Opportunistically, so many in the Republican Party, after Trump’s victory over the establishment of both parties will say that they are a Trump supporter in very public venues where the media is present, yet behind closed doors there are still those Republicans who say that it is just a matter of time before Trump gives up or is impeached. This story of Trump’s imminent failure is what I’ve been hearing in various versions for 21 months now about the seemingly unstoppable energizer battery that is the 70 year old Donald Trump. If ever challenged on this in the media, they give strong pro-Trump statements because they fear retribution. Denial ain’t just a river in Egypt, said some clever wordsmith once.
They fear retribution from average people who “wouldn’t understand,” they fear retribution that results from media attention; they fear retribution from reduced support – financial and otherwise. They fear retribution from their constituents. And, after being so weak-willed for so long, and welcoming the amassing of power in the hands of the executive, they might also fear retribution from the President himself.
In a city like DC or New York or San Francisco where so few want to talk about the bread and butter issues, Trump is the ultimate troll sent by the American dinner table.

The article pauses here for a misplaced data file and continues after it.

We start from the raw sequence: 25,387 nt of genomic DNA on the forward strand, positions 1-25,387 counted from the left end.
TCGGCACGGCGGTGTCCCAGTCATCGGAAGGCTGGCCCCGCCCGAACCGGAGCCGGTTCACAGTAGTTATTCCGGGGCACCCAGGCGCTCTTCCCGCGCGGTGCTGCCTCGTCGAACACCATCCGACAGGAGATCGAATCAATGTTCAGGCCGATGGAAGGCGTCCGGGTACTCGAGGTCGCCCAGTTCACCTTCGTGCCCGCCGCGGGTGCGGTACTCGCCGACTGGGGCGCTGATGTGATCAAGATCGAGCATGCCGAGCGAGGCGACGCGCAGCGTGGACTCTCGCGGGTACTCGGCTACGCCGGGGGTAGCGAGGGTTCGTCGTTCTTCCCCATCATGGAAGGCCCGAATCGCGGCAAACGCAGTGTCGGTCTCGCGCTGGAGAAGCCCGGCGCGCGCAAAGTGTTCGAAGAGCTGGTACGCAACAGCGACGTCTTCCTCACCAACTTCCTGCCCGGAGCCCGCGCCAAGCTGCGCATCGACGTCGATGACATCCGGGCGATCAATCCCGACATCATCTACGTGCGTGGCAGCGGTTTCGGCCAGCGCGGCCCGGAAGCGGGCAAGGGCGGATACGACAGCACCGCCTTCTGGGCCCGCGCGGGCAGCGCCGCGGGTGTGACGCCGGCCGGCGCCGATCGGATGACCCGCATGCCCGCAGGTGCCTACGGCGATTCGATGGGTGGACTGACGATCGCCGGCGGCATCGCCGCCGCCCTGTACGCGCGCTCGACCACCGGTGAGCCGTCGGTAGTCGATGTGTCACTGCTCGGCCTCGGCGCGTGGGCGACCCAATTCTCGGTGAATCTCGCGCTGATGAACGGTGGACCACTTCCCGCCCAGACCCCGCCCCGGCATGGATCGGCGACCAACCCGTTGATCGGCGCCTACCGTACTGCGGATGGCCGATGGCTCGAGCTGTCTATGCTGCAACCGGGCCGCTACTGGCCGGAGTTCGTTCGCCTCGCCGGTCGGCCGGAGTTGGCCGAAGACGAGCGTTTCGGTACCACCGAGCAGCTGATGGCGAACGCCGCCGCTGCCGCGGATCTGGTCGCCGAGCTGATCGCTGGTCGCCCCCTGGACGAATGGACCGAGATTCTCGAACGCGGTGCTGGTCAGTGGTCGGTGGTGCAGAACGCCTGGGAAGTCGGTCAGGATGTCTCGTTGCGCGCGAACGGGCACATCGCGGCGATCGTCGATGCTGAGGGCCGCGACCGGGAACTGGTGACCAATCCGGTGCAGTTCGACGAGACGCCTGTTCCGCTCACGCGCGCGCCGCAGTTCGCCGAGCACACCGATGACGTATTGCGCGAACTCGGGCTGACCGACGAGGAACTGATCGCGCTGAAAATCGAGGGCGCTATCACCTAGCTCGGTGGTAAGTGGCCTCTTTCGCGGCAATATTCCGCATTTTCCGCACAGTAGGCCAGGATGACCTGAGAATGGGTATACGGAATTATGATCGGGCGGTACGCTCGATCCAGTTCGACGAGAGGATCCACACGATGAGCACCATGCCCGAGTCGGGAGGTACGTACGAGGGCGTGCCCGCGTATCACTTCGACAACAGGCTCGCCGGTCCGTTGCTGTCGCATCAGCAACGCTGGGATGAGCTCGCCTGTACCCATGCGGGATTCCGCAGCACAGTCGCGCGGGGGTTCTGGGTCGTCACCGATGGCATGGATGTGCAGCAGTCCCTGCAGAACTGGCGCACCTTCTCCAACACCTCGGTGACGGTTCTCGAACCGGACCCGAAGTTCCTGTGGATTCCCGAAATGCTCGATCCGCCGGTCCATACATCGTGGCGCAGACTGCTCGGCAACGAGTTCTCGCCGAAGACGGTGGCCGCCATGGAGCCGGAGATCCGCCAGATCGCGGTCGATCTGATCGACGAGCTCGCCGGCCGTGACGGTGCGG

I watched the establishment in our club and in our local party hold a Never Trump position early on and some of these somewhat prominent Republican officials even continue to talk about how Trump is not long for the White House. They were Jeb Bush supporters early, then migrated en masse to John Kasich, they learned to accept Ted Cruz, and after it was inevitable, cheered blandly for Trump at the proper moments, then kept their fingers crossed for Hillary. Yup, into the autumn of 2016, there were prominent Republicans in New York City who so abhorred change that they kept their fingers crossed for Hillary. Eventually, and in varying stages, the opportunists came along to support Trump. This is no surprise to many, for those veteran enough to have been around the capital city for several presidents know “Nothing attracts like power in DC.”
In general, I’ve observed in this contentious year that the more a person needs to try flaunting their Trump supporting bona fides, the more likely it is that they were not a Trump supporter when it mattered most. As soon as she came under media scrutiny, I watched Met Club President Deborah Coughlin make this an issue about how much she loves Trump days after removing us from the Board, I watch New York County Republican Committee Chair Adele Malpass do the same. The issue is that with one hand they use the weight of their office to throw out the Trump inspired change makers, while with the other hand they replace us with whitewashed Jeb Bush supporters who will alternate between wearing a Lincoln Pin, Trump Pin, or Pink Hat when expedient.